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complete route

route in Norway



On mid of July I drove, the first time together with Jayne, from Germany through Denmark to Hirtshals, from where we took the ferry to Kristiansand in Norway. After a rough ferry trip we drove north to Lysebotn, Stavanger, Roldal, Lom and Briksdal, then up to Dalsnibba and Geiranger Fjord.

On our way back we did side trips to Lillehammer, Tanumshede and Höör, before we then took the Öresund-Bridge back to Denmark and Germany.

Tip: There is always traffic jam along the E6 at the Border between Norway and Sweden, because they build a new bridge there! This will take at least until 2006. But it is easy to avoid the traffic jam by using small side roads, and the landscape is more beautiful there anyway.

Tip: As a place to stay in Kristiansand  I can highly recommend the following place with sea view:

Gerd Reibra (Aunt Gerd), Sorlibakken 16, N-4621 Kristiansand, Phone: Norway-38 01 13 73
She is a really nice old woman, speaks English, German and some other languages, and she has a lot to tell about her travels, a long time ago! She should write a book!

Recommended maps: Norway sheet 1 and 2 from Kümmerly+Frey, scale 1:325.000

                                     South-Sweden-West from Kümmerly+Frey, scale 1:300.000

Guide book:  Lonely Planet Norway or Lonely Planet Scandinavian Europe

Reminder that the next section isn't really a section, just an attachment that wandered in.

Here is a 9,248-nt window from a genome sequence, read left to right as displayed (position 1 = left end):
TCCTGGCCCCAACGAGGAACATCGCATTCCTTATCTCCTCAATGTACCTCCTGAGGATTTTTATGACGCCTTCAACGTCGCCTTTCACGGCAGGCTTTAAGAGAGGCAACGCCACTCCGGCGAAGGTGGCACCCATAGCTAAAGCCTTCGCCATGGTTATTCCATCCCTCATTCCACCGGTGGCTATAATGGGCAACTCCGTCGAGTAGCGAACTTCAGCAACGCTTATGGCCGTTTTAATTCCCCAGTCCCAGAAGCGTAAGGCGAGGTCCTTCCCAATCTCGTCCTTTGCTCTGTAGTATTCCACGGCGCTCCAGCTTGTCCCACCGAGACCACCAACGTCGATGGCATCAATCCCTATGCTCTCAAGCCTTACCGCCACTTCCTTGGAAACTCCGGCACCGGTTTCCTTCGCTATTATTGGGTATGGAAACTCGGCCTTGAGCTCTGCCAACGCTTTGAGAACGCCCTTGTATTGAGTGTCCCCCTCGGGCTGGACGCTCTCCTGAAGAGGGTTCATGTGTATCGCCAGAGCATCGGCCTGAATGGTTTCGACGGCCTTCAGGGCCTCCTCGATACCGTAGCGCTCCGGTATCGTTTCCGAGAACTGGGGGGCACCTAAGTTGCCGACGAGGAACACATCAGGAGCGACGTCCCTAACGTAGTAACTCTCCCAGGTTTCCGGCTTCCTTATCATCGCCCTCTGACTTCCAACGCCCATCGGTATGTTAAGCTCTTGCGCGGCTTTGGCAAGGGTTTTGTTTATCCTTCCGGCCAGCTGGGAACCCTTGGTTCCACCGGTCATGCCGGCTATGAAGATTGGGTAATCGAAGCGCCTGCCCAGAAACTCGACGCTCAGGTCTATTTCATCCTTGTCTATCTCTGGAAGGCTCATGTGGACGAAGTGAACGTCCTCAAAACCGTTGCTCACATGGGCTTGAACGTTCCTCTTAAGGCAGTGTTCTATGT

General information

  Stavanger Forecast

my flat during planing

The best time to travel through Norway is May through August. But in May you still have to expect a lot of snow. In September it often rains and sometimes it already snows.

One still can't pay with Euro in Denmark, Sweden and Norway, but even in small towns it is possible to pay with credit card (best Visa).

About getting petrol/gas: Many people say that you have to carry fuel with you, but I had no problems with my 16-liter-tank. Some stations in Sweden are only machines, meaning that you have to pay with EC- or credit card and then try to figure the Swedish operating manuel.

About Mosquitoes: Yes, in summer there are a lot of Mosquitoes, especially near lakes. But this was my third trip to Norway and I again did not get bitten, nor did Jayne.

About Speed limits: On Norway's country roads is a speed limit of 80 km/h, sometimes 90. Speeding is very expensive in Norway, and there are lots of speed cameras !!!

Navy memorial Our first stop was at the Navy memorial in Kiel-Laboe (Germany). Inside the memorial are two large, impressive walls, covered in symbols for every ship that sunk during the two world wars.
U995 Underneath the memorial lays the old submarine U995, and awaits visitors. After WW II it first served for some years for the Norwegian Navy, before they gave it back to Germany as a gift.
trial of repair Already while driving through Denmark the speedometer failed once more. We tried several times, but couldn't get a new speedometer cable in Denmark, so we drove on to Norway. In Kristiansand we finally found a bike shop, but they needed the old one as a sample, therefore I had to dismount it. After doing that I realized that the cable wasn't broken, that could only mean that the plastic gear wheel at the front wheel had given up. Of course this part wasn't available in Norway, and it would have taken 2 to 3 weeks to get it. So, I decided to drive on without speedometer (wasn't the first time anyway).
Rv45 towards Stavanger Along the Rv45 from Evje towards Stavanger. The landscape of this elevated plain is just fantastic, even - or because of the missing of any trees.